With the official opening of the Glenugie to Tyndale section of Pacific Highway upgrade on Monday May 18, Grafton is no longer located next to the east coast’s main thoroughfare; so what does that mean for the local economy and what is in place to ameliorate any negative effects?
“I think we are on track to address whatever happens after the highway is opened; with the gallery expansion, waterfront redevelopment, the revitalisation of the CBD and the new Grafton Bridge,” Clarence Valley Council’s (CVC) general manager, Ashley Lindsay, said.
“We are making Grafton a destination.”
In March 2019, the Grafton Chamber of Commerce held a workshop in conjunction with CVC at CVC’s Grafton chambers, to discuss the likely effects of the new highway’s bypassing of Grafton and to brainstorm initiatives to counter any negative effects.
The Independent spoke with the chamber’s president, Carol Pachos, and CVC’s general manager, Ashley Lindsay.
Ms Pachos said there has been a lot of activity since the joint workshop.
“Important points coming out of that workshop, which have been actioned and where the council and chamber have worked together are: signage at the off ramp south of Grafton, fantastic pictorial signage will soon be in position; and, the ‘Vibrant Places Initiative’ which has been greatly successful and is still ongoing,” she wrote in a response to the Independent’s inquiry.
“Additionally, we have the CVC implementing projects with the ongoing support of the Grafton Chamber of Commerce: The Riverfront Redevelopment and the Prince Street CBD Revitalisation.
“All of these were points presented by attendees at the workshop and are now either in place or coming to fruition.”
Mr Lindsay said CVC was “still waiting on the funding agreement and project scope to be signed off by the federal government”, regarding the Grafton Waterfront Precinct Plan, towards which the government has pledged $6.5million.
Page MP Kevin Hogan has told the Independent that the funding is approved and awaiting departmental processing.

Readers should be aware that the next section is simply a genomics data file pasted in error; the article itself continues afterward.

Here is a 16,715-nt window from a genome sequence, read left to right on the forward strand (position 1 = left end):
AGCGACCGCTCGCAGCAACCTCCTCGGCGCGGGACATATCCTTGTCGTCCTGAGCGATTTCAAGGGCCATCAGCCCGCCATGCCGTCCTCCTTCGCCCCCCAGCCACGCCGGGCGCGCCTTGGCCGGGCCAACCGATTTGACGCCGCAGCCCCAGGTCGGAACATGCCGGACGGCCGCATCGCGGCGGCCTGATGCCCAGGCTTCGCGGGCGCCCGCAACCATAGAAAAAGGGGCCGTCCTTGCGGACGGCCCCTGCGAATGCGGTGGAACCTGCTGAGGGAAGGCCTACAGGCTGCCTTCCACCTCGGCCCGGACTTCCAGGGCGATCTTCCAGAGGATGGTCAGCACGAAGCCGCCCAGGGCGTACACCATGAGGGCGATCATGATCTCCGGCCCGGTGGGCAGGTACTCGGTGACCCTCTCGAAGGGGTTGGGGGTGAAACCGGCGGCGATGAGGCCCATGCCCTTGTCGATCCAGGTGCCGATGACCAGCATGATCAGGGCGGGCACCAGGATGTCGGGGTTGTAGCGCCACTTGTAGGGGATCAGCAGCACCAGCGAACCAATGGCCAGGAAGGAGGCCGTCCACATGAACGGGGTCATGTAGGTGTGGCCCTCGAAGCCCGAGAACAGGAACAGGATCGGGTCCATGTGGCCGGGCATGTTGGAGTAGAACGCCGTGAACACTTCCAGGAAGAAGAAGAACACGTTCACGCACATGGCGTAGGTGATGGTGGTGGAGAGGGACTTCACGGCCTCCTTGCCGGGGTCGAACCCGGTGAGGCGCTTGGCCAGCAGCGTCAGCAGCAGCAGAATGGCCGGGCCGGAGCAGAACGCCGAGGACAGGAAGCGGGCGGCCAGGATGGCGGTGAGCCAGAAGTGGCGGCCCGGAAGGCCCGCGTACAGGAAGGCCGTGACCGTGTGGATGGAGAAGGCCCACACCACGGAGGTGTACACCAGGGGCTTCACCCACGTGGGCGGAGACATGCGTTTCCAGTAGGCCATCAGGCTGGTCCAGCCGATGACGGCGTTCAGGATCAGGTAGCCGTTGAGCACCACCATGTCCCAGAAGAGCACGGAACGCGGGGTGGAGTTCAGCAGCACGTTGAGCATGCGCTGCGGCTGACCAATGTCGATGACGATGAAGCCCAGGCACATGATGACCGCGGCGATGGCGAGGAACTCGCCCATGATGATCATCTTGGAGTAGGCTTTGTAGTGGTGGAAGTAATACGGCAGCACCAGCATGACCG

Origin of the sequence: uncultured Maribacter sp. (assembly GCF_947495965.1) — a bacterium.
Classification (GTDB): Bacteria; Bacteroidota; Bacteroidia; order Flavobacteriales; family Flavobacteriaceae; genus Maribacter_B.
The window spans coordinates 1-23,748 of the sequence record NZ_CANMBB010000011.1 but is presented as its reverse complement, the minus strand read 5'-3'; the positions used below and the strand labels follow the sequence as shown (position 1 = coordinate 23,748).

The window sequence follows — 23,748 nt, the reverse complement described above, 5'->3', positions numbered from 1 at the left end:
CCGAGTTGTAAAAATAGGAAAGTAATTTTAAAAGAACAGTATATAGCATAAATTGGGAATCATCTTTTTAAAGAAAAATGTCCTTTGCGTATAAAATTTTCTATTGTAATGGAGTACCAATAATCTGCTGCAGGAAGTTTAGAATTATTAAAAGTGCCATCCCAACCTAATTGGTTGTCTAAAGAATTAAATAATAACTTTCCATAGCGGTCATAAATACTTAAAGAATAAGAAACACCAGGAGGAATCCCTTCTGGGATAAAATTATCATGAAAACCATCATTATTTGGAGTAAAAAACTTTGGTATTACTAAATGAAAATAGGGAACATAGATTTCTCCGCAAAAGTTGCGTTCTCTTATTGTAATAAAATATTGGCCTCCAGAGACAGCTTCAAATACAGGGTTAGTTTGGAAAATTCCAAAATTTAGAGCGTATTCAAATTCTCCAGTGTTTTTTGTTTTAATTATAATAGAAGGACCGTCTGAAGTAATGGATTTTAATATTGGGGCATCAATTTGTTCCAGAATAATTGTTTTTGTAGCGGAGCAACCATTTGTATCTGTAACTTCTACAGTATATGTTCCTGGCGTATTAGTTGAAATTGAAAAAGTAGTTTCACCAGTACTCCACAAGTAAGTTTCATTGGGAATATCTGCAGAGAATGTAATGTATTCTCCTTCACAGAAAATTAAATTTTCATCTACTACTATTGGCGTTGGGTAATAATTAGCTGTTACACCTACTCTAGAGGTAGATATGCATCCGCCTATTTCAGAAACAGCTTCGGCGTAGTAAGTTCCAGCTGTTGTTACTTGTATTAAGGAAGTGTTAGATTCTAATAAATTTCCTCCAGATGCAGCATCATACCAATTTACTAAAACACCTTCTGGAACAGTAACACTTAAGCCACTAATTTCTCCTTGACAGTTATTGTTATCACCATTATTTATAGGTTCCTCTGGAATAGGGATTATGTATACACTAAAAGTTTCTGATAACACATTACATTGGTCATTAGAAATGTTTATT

“The funding may have been approved but we haven’t received formal confirmation of that,” Mr Lindsay said.
Mr Lindsay said both of the projects were “in the 2020/21 budget” and, combined with the gallery expansion, primarily funded by a $7.6million NSW Government Regional Culture Fund grant, they are developments aimed at “making Grafton a destination”.
“We also continue to promote the Jacaranda Festival,” Mr Lindsay said.
Meanwhile, CVC is “still working through the waterfront property acquisitions”.
“Hopefully, these will be completed by June 30 and, provided council receives the funding agreement, we plan to commence work in the new financial year,” Mr Lindsay said.
The CBD revitalisation, however, is “still in the planning phase, with concept plans for the Prince St CBD to be developed in the coming year”.
“A lot of consultation is still to happen with the Grafton Chamber of Commerce and the Prince Street business and property owners,” Mr Lindsay said, however, a commencement date for the work is unknown and reliant on the development of the final concept plan.
How the COVID-19 pandemic might affect these initiatives and impact the town’s economy hasn’t escaped the Grafton chamber’s attention, particularly on the back of the recent drought and bushfires.
“The chamber has worked very hard over the last months providing information on assistance available for businesses and, also, very importantly, through emails and our Facebook page – and ideas and information on businesses being innovative in the way that they do business,” Ms Pachos said.
“I continue to believe that good relevant current information that businesses can access, as well as great info and ideas about businesses thinking and working outside their old business frameworks, will give the best chance of survival; and then an opportunity to thrive in the post bypass, post COVID-19 business world.
“We know of businesses that have been proactive, getting ready for the bypass, as they moved their business to a much stronger online focus.”
“This proactivity has now positioned them very well during the COVID-19 crisis.”